Between Tel Aviv and Jerusalem, I visited and spoke with a dozen Israeli tech startups last week. One of the highlights was certainly Parko, a parking-assistant app launching in Tel Aviv in the next few weeks and, with any luck, in a number of big U.S. cities by the end of the year. I’m crossing my fingers that Parko makes it here to Toronto because, as TomTom’s recent congestion index indicated, we need all kinds of help when it comes to traffic and parking.
Parko is essentially a crowd-sourcing app that connects users looking for parking spots. When you first launch the app, you register the make, model and colour of your car. From there, you can tell the app that you’re either looking for a parking spot or just about to leave one. Depending on which end you’re on, you’ll get a notification that a nearby user is either leaving or looking, at which point you can choose to make the transaction or not.
Transaction is actually an appropriate word because the app doesn’t just rely on the kindness of strangers to work. Users are incentivized to volunteer their parking status with rewards of virtual coins. If you want to take advantage of Parko and actually secure one of those about-to-be-vacated spots, you have to—you guessed it—spend some of those coins. (They can also be purchased for real money, naturally).
The app is the brainchild of Tomer Neu-Ner and Itai David, a pair of entrepreneurs who are typical of Israel’s startup scene by virtue of their youth (both are under 30). Where Parko gets interesting, Neu-Ner says, is that much of its processes occur on your phone passively and without the use of the GPS, which would drain a lot of battery power if it was constantly running.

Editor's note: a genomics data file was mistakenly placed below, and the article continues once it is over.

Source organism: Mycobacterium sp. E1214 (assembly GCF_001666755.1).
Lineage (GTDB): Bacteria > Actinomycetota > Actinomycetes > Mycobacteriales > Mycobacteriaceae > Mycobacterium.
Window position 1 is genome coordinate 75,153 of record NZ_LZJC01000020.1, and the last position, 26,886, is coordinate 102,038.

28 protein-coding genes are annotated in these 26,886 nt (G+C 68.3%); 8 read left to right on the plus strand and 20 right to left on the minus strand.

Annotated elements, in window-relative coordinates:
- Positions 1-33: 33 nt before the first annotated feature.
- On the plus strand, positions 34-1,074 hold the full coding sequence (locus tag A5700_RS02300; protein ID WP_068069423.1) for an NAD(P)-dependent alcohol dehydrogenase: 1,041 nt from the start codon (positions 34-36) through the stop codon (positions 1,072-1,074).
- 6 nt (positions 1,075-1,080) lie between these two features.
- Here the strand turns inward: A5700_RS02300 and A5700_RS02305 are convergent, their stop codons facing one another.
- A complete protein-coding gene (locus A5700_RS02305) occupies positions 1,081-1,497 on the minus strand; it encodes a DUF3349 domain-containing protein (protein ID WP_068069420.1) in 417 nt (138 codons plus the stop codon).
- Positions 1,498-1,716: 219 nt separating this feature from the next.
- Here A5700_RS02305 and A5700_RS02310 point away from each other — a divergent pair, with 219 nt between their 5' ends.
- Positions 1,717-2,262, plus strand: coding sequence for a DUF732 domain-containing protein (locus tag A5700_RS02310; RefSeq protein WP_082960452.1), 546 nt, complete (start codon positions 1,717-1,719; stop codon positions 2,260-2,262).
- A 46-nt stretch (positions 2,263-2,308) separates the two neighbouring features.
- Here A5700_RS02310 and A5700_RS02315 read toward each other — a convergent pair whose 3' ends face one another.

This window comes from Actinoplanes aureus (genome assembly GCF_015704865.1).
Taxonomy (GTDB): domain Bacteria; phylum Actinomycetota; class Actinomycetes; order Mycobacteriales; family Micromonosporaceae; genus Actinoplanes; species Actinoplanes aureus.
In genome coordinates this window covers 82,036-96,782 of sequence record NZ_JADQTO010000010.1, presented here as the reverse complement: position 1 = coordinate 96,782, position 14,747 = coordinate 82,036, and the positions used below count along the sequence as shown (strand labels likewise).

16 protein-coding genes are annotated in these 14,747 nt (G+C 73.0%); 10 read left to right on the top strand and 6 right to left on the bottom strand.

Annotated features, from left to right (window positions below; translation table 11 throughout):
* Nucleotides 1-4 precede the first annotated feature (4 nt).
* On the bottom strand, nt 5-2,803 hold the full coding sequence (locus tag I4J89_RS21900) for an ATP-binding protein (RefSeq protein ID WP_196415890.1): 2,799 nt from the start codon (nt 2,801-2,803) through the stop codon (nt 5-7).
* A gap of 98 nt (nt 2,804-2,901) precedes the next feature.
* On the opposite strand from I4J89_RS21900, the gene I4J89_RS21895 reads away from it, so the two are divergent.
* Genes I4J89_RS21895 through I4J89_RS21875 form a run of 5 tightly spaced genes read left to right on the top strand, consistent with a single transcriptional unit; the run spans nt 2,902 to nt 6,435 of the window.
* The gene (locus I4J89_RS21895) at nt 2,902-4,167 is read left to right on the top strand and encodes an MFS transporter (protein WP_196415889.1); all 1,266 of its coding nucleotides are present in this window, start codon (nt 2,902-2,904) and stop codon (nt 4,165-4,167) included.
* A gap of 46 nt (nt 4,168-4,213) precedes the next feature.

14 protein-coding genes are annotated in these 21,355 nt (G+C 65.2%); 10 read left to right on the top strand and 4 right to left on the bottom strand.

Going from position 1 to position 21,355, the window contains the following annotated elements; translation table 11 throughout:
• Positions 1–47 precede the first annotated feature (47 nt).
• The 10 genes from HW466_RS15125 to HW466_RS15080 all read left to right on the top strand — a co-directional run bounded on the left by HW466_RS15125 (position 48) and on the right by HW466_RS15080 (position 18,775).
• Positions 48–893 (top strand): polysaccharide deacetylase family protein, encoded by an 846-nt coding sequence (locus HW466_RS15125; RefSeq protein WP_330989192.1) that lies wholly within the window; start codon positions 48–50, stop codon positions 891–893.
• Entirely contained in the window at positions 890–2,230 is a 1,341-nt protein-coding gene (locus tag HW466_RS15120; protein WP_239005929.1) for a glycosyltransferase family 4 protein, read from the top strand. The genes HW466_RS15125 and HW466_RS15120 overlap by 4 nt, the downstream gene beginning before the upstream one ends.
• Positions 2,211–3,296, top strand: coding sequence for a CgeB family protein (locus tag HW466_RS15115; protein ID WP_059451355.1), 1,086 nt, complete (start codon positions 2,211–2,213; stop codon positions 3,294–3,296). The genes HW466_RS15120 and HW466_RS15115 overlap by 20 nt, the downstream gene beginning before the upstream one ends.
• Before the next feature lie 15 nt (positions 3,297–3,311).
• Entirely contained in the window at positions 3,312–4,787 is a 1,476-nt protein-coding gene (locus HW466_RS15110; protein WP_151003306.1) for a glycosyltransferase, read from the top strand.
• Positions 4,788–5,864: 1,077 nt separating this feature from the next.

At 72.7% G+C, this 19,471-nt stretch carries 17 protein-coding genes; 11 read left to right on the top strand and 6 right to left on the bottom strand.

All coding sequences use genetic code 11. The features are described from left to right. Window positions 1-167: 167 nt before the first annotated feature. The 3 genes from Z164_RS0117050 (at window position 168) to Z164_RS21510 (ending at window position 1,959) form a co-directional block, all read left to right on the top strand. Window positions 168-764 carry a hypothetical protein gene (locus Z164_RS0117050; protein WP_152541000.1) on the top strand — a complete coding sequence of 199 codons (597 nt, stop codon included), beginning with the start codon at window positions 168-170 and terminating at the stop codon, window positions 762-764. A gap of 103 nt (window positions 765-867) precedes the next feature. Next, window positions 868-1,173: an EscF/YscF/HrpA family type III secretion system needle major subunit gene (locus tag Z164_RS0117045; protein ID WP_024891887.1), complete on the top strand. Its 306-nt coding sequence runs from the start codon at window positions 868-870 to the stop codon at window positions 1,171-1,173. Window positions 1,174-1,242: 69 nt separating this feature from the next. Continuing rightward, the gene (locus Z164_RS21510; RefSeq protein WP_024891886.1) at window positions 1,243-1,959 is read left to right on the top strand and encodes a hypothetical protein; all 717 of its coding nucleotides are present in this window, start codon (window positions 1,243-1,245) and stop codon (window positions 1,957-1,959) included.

Here’s a video of how it works:
The app is based on David’s algorithms, which make use of cellphone tower triangulation, the user’s habits and the phone’s various sensors. Parko can, for instance, tell whether your phone is lying flat in your pocket—indicating that you’re probably driving—or hanging vertically and bouncing, which means you’re likely walking.
The app is impressive because the duo seem to have thought of everything—Neu-Ner satisfactorily answered every question our group of journalists tossed at him. There’s Facebook integration so that drivers can use their real names if they want, and they’re working on a VoIP function that will let users actually call each other.
They’ve also got an eBay-like feedback mechanism, where users can give other drivers a thumbs up or thumbs down. That way, you can determine whether you want to wait two minutes for that user who just accepted your spot to show up. If his or her feedback rating is low, you may decide to instead give your spot to someone else.
Parko’s potential is simple to understand. As Neu-Ner put it, the average Tel Aviv resident wastes 24 minutes a day looking for parking. Taken collectively, that adds up to a year of a person’s life. And all those people circling the block looking for parking are also contributing to traffic congestion, something Torontonians and residents of other big cities know all too well. Not surprisingly, the app took first place in Google’s recent Israel Mobile Challenge.
There is one big potential downside to Parko, however. Like all crowd-sourced apps, it’s going to rely heavily on attracting a critical mass of users fast. If a only handful of users download the app and then see there’s no one offering them parking spots, they’ll stop using it and ultimately forget about it. Without fast word-of-mouth, Parko might end up dead before it even gets a chance.
It’ll be a while yet before it comes to Toronto, if it ever does. But if it works as advertised, I’ll certainly be talking it up.